A Focus on Retail Sales

Good day… And a Happy Friday to one and all! A Fabulous Friday to boot! Well… We finally saw some of that profit taking in the euro (EUR) that I expected to see the day before. So, a day late… However, the selling hasn’t been crazy… And the euro is still trading above its old record level.

The selling hasn’t been too crazy because of all the negativity that exists toward owning dollars these days. While most traders/investors would have taken profits with the move above 1.39, their eyes are now fixed on even higher and more profitable levels…

Like I said yesterday, there were no data or Fed Head speeches so we drifted along the shoreline all day. Now, today is quite different, as I laid out the retail sales data yesterday. However, we have more than retail sales to look at today. We’ll also see the color of two of my faves – industrial production and capacity utilization. And finally, right out of the starter’s blocks this morning we’ll see the second quarter current account deficit… Which has been my biggest bugaboo for over seven years now.

Let me take you back seven years… The tech bubble was in its hey-day; I would go to investment conferences and talk to basically empty rooms. No one wanted to think about anything but the latest Qualcomm, or Yahoo. Investment flows were coming into the United States by the truckload, and the dollar was king… But I kept pointing to a chink in the dollar’s armor, and that was this rising current account deficit… And when it got to 4.5% of GDP, I remember screaming at the top of my lungs for people to buy euros!

Why? Because historically, whenever a country’s current account deficit reached 4.5% of GDP, a currency crisis usually followed. And let me remind you that the euro was trading in the 80-cent level back then too! The current account presently is running at about 6.5% of GDP… So things have gotten worse. And guess what? So has the value of the dollar!

Had one bought those euros then, and there were a handful of people who did, imagine the smiles on their faces each day, knowing that not only have they diversified their investment portfolio, and hedged against a falling dollar, they’ve profited big time!

OK… Water under the bridge… But still, the current account deficit requires over $2 billion a day in foreign investment; and when the deposit levels in the United States come down because of rate cuts, the ability to attract that amount of investment each day is going to be one tough row to hoe!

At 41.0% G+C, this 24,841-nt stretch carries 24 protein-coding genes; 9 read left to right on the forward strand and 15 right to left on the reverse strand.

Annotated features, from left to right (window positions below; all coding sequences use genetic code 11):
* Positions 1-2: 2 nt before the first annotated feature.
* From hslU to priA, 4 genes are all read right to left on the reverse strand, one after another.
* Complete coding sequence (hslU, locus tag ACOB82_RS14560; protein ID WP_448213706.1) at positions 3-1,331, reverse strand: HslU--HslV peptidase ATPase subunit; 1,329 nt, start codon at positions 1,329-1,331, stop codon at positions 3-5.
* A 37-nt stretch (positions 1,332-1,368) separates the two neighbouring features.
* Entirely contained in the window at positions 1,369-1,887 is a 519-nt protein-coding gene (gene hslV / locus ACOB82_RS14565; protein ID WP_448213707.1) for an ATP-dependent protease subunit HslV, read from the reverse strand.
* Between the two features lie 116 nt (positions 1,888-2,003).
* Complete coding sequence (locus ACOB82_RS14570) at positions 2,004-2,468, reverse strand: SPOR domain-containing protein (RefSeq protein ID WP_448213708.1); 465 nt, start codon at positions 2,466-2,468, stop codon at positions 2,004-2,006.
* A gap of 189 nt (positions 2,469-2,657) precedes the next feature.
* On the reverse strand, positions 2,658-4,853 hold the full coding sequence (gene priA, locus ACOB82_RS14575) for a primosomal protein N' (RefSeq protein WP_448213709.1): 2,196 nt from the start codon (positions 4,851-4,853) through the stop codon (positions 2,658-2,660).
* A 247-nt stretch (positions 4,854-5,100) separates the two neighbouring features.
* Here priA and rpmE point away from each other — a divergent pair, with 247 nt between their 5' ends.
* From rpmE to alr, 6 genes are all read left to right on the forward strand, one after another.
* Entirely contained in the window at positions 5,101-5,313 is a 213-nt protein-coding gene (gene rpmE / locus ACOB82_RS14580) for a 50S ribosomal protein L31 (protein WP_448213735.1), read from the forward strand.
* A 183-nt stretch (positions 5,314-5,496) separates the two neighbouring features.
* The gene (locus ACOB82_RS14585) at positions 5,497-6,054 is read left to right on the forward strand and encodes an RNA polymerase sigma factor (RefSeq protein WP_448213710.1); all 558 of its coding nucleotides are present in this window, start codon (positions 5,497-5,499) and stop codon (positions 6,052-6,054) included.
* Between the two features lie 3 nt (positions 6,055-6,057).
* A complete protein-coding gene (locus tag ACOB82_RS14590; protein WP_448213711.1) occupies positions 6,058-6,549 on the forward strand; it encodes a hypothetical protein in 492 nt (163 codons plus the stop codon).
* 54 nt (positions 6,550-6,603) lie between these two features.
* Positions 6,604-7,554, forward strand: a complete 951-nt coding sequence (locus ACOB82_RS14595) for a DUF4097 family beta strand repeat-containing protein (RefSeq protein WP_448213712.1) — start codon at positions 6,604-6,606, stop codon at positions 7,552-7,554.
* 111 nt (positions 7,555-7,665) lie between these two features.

In my opinion, you can talk about bubbles bursting, and mortgages melting, and low interest rates, and recessions all you want – those just illustrate the awful fundamentals in the United States. But when you come right down to it, the financing of the current account deficit is the key fundamental that put the dollar into the weak dollar trend in 2002, and it won’t come out of that weak dollar trend until the current account deficit has been corrected, or at least is far along down the road to correction.

The Swiss National Bank (SNB) surprised the markets yesterday with a rate hike of 25 BPS. I really believe the SNB dearly wanted to catch the market by surprise, because there was no indication by the SNB that they even wanted to raise rates, much less at this time! The Swiss franc rallied on the news, but by the end of the day, had fallen back to the same level it held before the announcement.

I think we’re seeing another round of carry trades this week, as the yen (JPY) has lost ground, the Swiss franc (CHF) didn’t rally when it should have, and New Zealand (NZD), South Africa (ZAR), and Iceland (ISK) all saw their high yielding currencies gain versus the dollar.

I saw a report that tells me why the carry trades are seeing another go around the block. Commercial paper issuance is on the rise again, and buyers are entering this market once again… I’m sure those looking at this think that the credit crunch is out of the woods, and it’s time to take on risk again. I don’t think so… But then, I don’t normally agree with masses.